As I indicated earlier, I think Craigs system does a good job of identifying dominance. However, this exercise has taught me that unless a system tries to filter out the difference between a great team and a dominant one, I cannot accept it as anywhere near the final word on a teams greatness. I am aware of one effort which at least seems to try and address this issue. Rob Neyer and Eddie Epstein wrote a book entitled Baseball Dynasties, and their method for identifying great teams relied on standard deviatons from the mean. Id have to refresh my familiarity with the fine points of such mathematics to give you a good assessment of how well theyve dealt with the distinction between dominance and greatness, but its clear they have tried to do so.
Frankly, I decided I wasnt going to take the time to bone up on my math nor to program Excel to do the standard deviation calculations Id need to try and replicate the Neyer-Epstein approach or some similar idea. I settled for 1) titling my article in terms of dominance rather than greatness, 2) manipulating the evaluation system to give teams from every era a chance to show up on either list, and 3) confessing here that such manipulations require a definite compromise in truly assessing dominance. I retained Craigs idea of using the ratio of runs scored to runs allowed in the formula, and the idea of using the mirror image of the system used to identify dominant teams to identify the teams which were most dominated. The formulas are:
((2 times wins) minus losses) times winning percentage times (runs scored divided by runs allowed), plus a postseason bonus I will describe later
For being dominated:
((2 times losses) minus wins) times (1 minus winning percentage) times (runs allowed divided by runs scored)
If a team is around .500, it should allow about as many runs as it scores, and both systems should come close to replicating wins (dominance) and losses (being dominated) plus one half of ties. The dominance formula will push high win teams which score a higher ratio of runs relative to their opponents dramatically forward, and the being dominated formula will push forward exactly the opposite kind of team.
I wound up using the two times wins figure in the dominance calculation in order to 1) give every era a chance to get a team on the list, and 2) to minimize the effect of random chance on a shorter schedule. My two lists still wind up with heavy representation from the two time frames in question, the startup in wartime era, and the big expansion era. Since I am measuring dominance, I can live with those eras dominating the lists. I do believe that the most dominant teams are quite good, but I have reservations in asserting it accurately represents the greatest teams in Japanese baseball history based on the fact the lists are both skewed toward those two eras. As you might guess, I am considerably more comfortable in asserting that the "most dominated" list is close to a correct rendering of the worst single season teams in Japanese baseball history.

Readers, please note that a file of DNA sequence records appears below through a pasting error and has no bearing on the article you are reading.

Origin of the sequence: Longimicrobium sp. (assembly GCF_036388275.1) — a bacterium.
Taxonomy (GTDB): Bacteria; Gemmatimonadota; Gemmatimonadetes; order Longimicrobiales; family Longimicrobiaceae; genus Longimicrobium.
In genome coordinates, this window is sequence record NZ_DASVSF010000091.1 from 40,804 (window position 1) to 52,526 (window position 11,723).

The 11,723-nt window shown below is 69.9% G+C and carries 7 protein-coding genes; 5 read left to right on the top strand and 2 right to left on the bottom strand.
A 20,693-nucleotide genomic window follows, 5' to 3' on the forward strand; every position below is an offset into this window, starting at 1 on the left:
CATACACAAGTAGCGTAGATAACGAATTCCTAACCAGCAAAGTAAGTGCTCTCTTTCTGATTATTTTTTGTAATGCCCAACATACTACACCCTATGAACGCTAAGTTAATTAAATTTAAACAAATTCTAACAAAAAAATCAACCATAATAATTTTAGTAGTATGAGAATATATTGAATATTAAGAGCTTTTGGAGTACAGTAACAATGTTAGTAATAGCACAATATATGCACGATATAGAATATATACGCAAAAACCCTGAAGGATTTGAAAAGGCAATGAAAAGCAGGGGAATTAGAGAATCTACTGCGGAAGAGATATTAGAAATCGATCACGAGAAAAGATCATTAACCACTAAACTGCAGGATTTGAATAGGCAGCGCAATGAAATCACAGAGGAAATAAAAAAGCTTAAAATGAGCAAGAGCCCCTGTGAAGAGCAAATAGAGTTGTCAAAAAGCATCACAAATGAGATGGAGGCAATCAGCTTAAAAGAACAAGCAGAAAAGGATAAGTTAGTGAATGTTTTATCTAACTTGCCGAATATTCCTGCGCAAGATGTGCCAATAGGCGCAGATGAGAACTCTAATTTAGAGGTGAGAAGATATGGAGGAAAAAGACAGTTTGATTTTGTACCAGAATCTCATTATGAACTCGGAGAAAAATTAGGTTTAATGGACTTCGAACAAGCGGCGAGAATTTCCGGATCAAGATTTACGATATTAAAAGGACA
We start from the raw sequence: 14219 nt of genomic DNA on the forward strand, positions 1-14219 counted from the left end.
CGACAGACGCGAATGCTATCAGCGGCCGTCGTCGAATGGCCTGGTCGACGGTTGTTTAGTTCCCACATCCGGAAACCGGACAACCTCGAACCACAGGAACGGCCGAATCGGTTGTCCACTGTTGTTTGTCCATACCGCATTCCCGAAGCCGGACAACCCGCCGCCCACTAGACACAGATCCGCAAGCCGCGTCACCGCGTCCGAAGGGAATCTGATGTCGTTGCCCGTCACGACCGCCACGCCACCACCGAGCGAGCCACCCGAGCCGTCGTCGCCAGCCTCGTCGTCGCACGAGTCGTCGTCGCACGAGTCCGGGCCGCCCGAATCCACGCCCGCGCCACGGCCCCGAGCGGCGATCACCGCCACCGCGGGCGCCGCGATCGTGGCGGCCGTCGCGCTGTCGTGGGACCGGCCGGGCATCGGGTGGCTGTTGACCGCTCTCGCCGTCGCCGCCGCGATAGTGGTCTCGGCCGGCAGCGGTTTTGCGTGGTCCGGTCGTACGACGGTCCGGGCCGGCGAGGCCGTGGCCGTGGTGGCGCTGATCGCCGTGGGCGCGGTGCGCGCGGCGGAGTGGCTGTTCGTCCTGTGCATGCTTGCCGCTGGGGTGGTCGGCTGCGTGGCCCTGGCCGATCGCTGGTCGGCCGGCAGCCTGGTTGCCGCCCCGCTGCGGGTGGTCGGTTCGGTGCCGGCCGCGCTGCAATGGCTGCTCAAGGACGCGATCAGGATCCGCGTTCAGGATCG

There is one aspect of the dominant formula which is not mirrored by the most dominated formula. That is the playoff bonus aspect. This part of the formula exists to push forward Japan Series winners more strongly than those who lost the Japan series, but yet to push those teams forward more strongly than those who only won a split season title without winning the whole season, but yet to push those teams forward more than those who didnt even qualify for any playoff. A team which wins its league for the full season receives 7 points, and a split season champion which does not win the league for the full season or a team qualifying for a league championship series but fails to get to the Japan Series gets 3.5 points. Finally, a team which makes a playoff but fails to play for the league championship gets 1.5 points. I also awarded two points for every Japan Series win (four has always been the mark to win the series). I allowed one half a Japan Series win to those full season league champions who predated the Japan Series (the 1939-1949 league champs, in other words). These relatively small bonuses helped sort the results in a way that the list is dominated either by teams which won the Japan Series or who predated it.
Below are the two lists for your consideration, first the one for the dominating teams, then the one for the most dominated teams.
Most Dominant Teams
Most Dominated Teams
Notes: In "Playoff Status", a value of "1" means the team won the league in a full season, a value of "0.5" means the team won a split season half, but either lost in the playoffs of no playoff existed. Teams winning their league before the Japan Series started in 1950 were awarded one-half a win in that category.